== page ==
It’s one thing to feel occasionally nervous or tense. But for someone
with an anxiety disorder, these emotions can become debilitating. According
to the National Institute of Mental Health (NIMH), anxiety disorders are
the most common of all mental disorders, with an estimated 15 percent
of Americans affected by these debilitating illnesses each year.
Unmanaged, anxiety can severely affect or highly restrict patients’
lives. The feeling of anxiety can be a constant dominating force that
disrupts lives. Some become prisoners in their own homes, unable to work
or grocery shop. For these people, anxiety is much more than just an occasional
wave of apprehension.
An anxiety disorder affects a person’s behavior thoughts, feelings
and physical sensations. The most common anxiety disorders are:
Social Anxiety – Involving a fear of being around other people, those with social
anxiety disorder always have a feeling that everyone is staring at them
and being critical in some way, causing them to feel overly self-conscious
around others. Because the anxiety is so painful, people suffering from
it often choose to stay away from social situations and avoid other people.
Panic Disorder – A person with this disorder has panic attacks without warning.
A panic attack can be extremely upsetting and frightening, typically lasting
several minutes. In some cases, it lasts longer or strikes several times
within a short time. Often, a panic attack is followed by feelings of
depression and helplessness. Most people who have experienced a panic
attack say that their greatest fear is that the attack will happen again.
The following are common symptoms of panic disorder:
- Racing or pounding heart
- Sweaty palms
- Feelings of terror
- Pain or heaviness in chest
- Dizziness and light headedness
- Fear of dying
- Fear of going crazy
- Fear of losing control
- Feeling unable to catch one’s breath
- Tingling in the hands, feet, legs and arms
“Many times a person who experiences a panic attack, doesn’t
know its cause,” Cathleen LaFave, PhD, Psychologist for Catawba
Valley Medical Center. “A panic attack may seem to come out of the
blue, or it may follow a period of extreme stress.”
Generalized Anxiety Disorder (GAD) – Quite common, GAD affects 3 to 4 percent of the population. It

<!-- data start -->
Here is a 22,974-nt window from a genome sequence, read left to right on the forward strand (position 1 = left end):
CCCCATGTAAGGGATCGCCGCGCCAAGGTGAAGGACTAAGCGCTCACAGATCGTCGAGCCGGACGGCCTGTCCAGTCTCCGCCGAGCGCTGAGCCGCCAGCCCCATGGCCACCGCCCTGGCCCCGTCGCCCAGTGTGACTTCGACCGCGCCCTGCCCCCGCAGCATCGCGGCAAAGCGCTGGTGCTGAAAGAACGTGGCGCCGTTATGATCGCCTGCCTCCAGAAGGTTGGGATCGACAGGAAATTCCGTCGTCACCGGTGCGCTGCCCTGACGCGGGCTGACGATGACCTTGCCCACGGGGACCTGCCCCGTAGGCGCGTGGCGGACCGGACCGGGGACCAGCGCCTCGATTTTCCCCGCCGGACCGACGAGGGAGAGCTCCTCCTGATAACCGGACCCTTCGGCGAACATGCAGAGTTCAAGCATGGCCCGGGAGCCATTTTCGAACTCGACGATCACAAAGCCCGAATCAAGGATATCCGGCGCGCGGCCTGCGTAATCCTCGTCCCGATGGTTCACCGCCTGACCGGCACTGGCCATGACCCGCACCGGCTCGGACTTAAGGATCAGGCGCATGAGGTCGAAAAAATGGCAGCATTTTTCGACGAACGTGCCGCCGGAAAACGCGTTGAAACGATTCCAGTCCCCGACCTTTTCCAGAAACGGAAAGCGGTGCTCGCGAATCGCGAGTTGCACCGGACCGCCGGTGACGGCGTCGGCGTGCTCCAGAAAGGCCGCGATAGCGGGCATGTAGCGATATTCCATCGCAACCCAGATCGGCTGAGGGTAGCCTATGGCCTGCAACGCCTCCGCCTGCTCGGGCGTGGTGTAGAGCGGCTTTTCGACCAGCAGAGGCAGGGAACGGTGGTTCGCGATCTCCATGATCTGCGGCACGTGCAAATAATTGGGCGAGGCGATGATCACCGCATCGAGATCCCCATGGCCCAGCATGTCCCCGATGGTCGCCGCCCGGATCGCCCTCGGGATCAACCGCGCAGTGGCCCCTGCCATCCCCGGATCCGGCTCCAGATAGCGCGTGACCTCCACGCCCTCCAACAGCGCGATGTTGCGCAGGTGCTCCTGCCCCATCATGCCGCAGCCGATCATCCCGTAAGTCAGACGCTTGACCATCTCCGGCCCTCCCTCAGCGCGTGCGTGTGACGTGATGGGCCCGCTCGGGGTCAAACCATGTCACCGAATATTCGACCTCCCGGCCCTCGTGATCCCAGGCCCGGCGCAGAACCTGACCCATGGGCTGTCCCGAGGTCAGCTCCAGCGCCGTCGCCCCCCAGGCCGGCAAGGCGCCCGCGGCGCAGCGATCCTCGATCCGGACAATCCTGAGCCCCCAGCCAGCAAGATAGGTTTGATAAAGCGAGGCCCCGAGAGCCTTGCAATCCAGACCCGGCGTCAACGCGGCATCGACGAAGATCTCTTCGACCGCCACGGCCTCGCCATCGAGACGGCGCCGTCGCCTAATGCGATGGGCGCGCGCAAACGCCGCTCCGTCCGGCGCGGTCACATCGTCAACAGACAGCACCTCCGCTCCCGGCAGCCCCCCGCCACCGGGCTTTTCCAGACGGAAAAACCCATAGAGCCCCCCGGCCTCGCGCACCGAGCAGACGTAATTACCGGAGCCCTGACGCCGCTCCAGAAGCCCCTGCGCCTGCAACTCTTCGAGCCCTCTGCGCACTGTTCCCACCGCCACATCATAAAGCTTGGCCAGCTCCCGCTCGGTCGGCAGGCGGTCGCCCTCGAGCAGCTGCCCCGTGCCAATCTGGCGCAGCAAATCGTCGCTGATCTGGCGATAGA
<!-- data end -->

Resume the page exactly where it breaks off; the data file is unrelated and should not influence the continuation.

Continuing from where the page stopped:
fills a person’s life with worry, anxiety and fear. People with
this disorder always think and dwell on “what if” and feel
like there is no way out of the anxiety/worry cycle. The person may become
depressed and become unable to stop worrying. People with this disorder
usually don’t avoid situations or have panic attacks. However, they
can become incapacitated by the ability to shift their thoughts and be
overcome with feelings of worry and dread; lack energy and exhibit an
overall loss of interest in life. The person’s mood can change from
hour to hour or even day to day. These feelings of anxiety and mood swings
become a pattern that severely disrupts the quality of life. People with
GAD often have physical symptoms including headaches, irritability, frustration,
inability to concentrate and sleep.
Treatment Options for Anxiety – Most people who suffer from anxiety disorders feel better when
they receive proper treatment. Because each person’s anxiety is
caused by unique factors, a treatment plan must be individualized. According
to the National Alliance for the Mentally Ill (NAMI), both medication
and talk therapy can help people with anxiety disorders. Mental health
professionals who specialize in treating anxiety most often use a combination
of the following treatments:
Cognitive therapy – learning to identify and change unproductive thought patterns
by observing feelings and learning to separate realistic from unrealistic thoughts.
Behavior therapy – help altar and control undated behavior.
Systematic desensitization – exposure to anxiety-producing stimuli one small step at a time,
which gradually increases tolerance to triggers, or anxiety producing
- Medication can help restore chemical imbalances that cause symptoms of
anxiety.( may reduce anxiety symptoms)
Among the common medications used to treat anxiety disorders are certain
antidepressants and benzodiazepines. If you believe you are struggling
with anxiety, begin with a family doctor who can help determine if you
need a referral to a specialist like the providers at Catawba Valley Behavioral
Health who can help in these situations.